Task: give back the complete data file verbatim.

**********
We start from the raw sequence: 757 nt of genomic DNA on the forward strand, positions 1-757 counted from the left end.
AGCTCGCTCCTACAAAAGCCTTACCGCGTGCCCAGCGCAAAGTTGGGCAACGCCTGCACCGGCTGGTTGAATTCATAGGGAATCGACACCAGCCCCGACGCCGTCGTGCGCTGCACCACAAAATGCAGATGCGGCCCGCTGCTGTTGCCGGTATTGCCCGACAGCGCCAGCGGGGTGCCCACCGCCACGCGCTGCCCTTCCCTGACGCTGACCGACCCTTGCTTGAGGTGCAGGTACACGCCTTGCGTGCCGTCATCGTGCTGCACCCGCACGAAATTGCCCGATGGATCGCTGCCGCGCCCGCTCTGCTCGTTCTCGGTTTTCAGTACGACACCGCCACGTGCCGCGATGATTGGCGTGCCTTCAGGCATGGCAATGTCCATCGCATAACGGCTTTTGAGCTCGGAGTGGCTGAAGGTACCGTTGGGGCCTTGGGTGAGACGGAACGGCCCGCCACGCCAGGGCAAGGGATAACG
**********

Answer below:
We start from the raw sequence: 757 nt of genomic DNA on the forward strand, positions 1-757 counted from the left end.
AGCTCGCTCCTACAAAAGCCTTACCGCGTGCCCAGCGCAAAGTTGGGCAACGCCTGCACCGGCTGGTTGAATTCATAGGGAATCGACACCAGCCCCGACGCCGTCGTGCGCTGCACCACAAAATGCAGATGCGGCCCGCTGCTGTTGCCGGTATTGCCCGACAGCGCCAGCGGGGTGCCCACCGCCACGCGCTGCCCTTCCCTGACGCTGACCGACCCTTGCTTGAGGTGCAGGTACACGCCTTGCGTGCCGTCATCGTGCTGCACCCGCACGAAATTGCCCGATGGATCGCTGCCGCGCCCGCTCTGCTCGTTCTCGGTTTTCAGTACGACACCGCCACGTGCCGCGATGATTGGCGTGCCTTCAGGCATGGCAATGTCCATCGCATAACGGCTTTTGAGCTCGGAGTGGCTGAAGGTACCGTTGGGGCCTTGGGTGAGACGGAACGGCCCGCCACGCCAGGGCAAGGGATAACG